September 6, 2016 - by
‘Hero’ Walker Sparks Noles In Second Half

ORLANDO, Fla. – DeMarcus Walker had just posted 4 ½ sacks in one half – including a strip-sack of Ole Miss’ quarterback Chad Kelly that helped turn the tide in Florida State’s 45-34 victory over the Rebels – and he had a question that needed answering: “What’s the record here?” For the record, since FSU started recording sacks in 1977, no Seminole has posted more than five in a game. Ron Simmons did it in 1977 and Willie Jones followed suit in 1978.

So Walker finished just short of that mark Monday night, but, then again, neither Simmons nor Jones did the bulk of that work in a single half.

And it’s unlikely that either’s effort meant more to his team’s chances of winning a game.

After a quiet first half in which Florida State’s defenders often found themselves chasing Ole Miss’ receivers into the end zone, Walker led a stunning turnaround over the final 30 minutes.

That helped the Seminoles turn what was a 28-6 lead for Ole Miss into one of FSU’s most memorable victories in recent years.

“I was doing my job (in the first half),” Walker said. “But I wasn’t being the hero that I can be.”

In the second half, Walker might as well have been wearing a mask and cape.

Mixing in some snaps at defensive tackle, the senior defensive end was virtually unblockable during the third and fourth quarters.

With the tide turning in FSU’s favor early in the third, Walker ripped through Ole Miss’ offensive line, got his arms around Kelly and didn’t lose his grip when the elusive Rebel quarterback tried to escape.

The ball came loose as Kelly fell to the ground and Derrick Nnadi recovered it at the Ole Miss 11-yard line. A few moments later, Kermit Whitfield raced into the end zone for a touchdown that gave FSU its first lead of the game.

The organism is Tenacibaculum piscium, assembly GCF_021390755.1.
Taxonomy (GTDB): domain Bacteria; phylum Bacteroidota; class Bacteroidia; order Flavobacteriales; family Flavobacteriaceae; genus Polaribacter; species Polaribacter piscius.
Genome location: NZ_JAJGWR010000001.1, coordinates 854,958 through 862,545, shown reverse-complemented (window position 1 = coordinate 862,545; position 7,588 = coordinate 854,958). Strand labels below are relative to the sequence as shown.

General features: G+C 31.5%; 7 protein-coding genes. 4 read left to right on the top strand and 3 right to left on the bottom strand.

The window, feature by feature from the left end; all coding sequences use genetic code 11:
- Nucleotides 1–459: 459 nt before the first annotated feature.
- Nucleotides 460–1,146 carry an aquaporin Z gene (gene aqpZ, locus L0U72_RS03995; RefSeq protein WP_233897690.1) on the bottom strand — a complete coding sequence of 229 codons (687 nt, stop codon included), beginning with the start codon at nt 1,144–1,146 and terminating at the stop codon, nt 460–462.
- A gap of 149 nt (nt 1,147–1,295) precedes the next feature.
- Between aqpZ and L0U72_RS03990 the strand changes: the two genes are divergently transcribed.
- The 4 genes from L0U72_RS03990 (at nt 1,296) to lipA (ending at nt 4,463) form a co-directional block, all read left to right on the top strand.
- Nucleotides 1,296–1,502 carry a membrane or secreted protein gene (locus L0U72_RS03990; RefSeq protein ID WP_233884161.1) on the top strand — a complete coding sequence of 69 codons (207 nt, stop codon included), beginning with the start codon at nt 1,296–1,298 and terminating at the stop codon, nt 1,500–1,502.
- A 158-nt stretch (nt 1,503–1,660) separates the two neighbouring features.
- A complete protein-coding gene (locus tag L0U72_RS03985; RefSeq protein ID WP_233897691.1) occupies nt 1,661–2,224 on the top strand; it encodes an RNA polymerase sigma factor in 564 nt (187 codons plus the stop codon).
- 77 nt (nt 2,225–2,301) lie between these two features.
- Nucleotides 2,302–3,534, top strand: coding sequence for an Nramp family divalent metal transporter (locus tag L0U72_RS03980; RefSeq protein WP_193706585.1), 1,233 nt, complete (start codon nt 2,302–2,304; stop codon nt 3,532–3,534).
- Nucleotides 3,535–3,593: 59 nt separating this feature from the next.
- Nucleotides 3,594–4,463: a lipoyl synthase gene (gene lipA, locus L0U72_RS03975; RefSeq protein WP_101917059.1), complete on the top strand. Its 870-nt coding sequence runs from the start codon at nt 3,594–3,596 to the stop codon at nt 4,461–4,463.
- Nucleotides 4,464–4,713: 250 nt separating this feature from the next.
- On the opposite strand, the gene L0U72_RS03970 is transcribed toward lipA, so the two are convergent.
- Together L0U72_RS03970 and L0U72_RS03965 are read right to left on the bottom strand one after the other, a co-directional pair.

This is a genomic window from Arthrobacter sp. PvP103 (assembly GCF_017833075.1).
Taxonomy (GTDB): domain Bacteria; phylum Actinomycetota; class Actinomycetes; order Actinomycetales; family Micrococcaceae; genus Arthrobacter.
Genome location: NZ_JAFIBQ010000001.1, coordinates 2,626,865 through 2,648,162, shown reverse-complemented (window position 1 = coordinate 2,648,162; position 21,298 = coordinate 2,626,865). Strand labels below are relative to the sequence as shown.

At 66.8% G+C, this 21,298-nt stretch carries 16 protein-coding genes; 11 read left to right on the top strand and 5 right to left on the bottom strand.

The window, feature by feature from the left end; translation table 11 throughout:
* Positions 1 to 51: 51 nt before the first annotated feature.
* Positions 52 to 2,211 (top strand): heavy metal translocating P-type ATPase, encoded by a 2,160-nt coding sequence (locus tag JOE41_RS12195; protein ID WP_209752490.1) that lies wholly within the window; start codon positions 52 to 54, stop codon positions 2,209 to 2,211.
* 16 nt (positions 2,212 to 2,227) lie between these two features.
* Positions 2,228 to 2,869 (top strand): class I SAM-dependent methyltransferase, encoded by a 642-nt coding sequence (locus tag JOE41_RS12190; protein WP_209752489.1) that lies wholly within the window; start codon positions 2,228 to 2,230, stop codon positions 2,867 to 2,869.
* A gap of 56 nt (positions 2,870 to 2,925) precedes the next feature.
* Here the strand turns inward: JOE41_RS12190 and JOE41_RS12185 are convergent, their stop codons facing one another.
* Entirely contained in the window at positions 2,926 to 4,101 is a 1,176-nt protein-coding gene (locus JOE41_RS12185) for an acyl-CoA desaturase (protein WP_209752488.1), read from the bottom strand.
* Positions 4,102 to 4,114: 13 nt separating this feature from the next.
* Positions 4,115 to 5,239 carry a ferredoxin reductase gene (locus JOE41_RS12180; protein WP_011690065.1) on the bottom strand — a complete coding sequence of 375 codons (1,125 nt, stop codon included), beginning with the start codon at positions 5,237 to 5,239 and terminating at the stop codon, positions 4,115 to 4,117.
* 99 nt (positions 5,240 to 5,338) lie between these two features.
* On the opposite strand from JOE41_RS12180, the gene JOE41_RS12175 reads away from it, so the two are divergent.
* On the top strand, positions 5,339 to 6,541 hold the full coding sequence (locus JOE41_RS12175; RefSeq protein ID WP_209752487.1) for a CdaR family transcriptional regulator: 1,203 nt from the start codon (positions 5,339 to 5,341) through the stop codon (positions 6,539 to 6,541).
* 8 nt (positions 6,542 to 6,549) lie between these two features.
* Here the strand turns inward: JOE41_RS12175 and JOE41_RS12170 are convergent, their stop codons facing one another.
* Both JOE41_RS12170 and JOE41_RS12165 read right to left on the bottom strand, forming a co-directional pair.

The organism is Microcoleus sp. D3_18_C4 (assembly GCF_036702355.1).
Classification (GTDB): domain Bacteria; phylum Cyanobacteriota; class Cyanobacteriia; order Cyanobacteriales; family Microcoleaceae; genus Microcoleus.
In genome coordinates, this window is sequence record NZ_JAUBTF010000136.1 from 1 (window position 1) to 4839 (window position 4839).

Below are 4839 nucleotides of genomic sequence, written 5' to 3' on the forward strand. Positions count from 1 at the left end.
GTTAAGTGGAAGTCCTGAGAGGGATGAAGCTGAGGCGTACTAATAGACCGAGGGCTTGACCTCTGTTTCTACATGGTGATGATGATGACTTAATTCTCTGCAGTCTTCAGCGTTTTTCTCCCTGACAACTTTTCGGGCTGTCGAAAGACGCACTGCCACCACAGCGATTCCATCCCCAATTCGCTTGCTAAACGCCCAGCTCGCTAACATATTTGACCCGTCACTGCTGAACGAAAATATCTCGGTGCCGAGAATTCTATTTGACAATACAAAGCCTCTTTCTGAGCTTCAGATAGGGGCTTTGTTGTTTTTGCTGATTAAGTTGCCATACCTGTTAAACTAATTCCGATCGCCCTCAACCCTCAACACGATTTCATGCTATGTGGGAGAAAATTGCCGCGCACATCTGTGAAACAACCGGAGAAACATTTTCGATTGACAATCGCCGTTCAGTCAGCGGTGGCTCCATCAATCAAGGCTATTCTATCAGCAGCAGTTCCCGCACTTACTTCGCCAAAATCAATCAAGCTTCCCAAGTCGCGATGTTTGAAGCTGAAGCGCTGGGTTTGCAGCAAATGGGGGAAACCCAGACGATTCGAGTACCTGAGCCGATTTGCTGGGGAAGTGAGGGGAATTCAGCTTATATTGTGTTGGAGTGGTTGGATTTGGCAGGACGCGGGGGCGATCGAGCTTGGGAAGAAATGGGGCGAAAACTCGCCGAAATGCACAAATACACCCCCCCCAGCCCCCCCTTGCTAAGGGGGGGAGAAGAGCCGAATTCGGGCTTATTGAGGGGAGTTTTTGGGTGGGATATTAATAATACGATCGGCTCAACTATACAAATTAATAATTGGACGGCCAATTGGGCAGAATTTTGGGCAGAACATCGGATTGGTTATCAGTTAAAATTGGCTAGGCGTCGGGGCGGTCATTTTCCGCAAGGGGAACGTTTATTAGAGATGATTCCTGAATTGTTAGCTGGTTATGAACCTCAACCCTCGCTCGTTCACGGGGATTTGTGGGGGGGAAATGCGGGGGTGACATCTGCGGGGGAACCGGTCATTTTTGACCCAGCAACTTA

“I was in ‘mamba’ mode,” said Walker, in reference to basketball star Kobe Bryant’s “Black Mamba” nickname. “I was in savage mode. … Chad Kelly is a good quarterback. But I know what was at stake.

“After the game, I told him ‘Hey, you’re one heck of a warrior.’ I just wanted it more.”

‘Hero’ Walker Sparks Noles In Second Half

Walker’s other sacks maybe weren’t quite as dramatic, but they still seemed to happen at the most important of times.

Two came on key third downs that forced the Rebels to punt while FSU nursed a one-score lead.

Another dropped Kelly for a loss of 10 on first down, setting the Rebels behind the chains as they pushed for a late rally.

And Walker’s final sack fittingly came on Ole Miss’ last drive of the game – a nine-yard loss that forced the Rebels into a third-and-16 and led to a game-sealing interception on the very next play.

“He puts his heart and soul into everything he does,” FSU coach Jimbo Fisher said. “It matters to him. He’s fun to watch play.”

Unsurprisingly, Walker’s second-half surge coincided with a furious about-face for Florida State’s defense.

After looking out of sync during the first half, the Seminoles were downright dominant in the second.

Consider that the Rebels went into halftime with 312 yards of total offense. By the end of the third quarter, that total was down to 305.

In fact, four of the Rebels’ seven drives in the second half went for negative yardage, and six of seven ended in either a punt or a turnover.

“It was a nightmarish second half,” Ole Miss coach Hugh Freeze said.

“We had to find our heart,” sophomore safety Derwin James said. “… We had to dig deep and look in each others’ eyes and know the game (wasn’t) over yet.”

With Walker wreaking havoc up front, Kelly no longer had time to scan the field and find soft spots in the FSU defense.

And with a renewed confidence after a few stops, the defensive backs in the second half held their coverage long enough to allow Walker that extra split second to reach the Ole Miss backfield.

According to James, that’s exactly how it should be.

“If we can cover the guys, it makes (Walker’s) job easier,” James said. “And if he can get to the quarterback, it makes our job easier. It works hand in hand.

“He cranked it up in the second half.”

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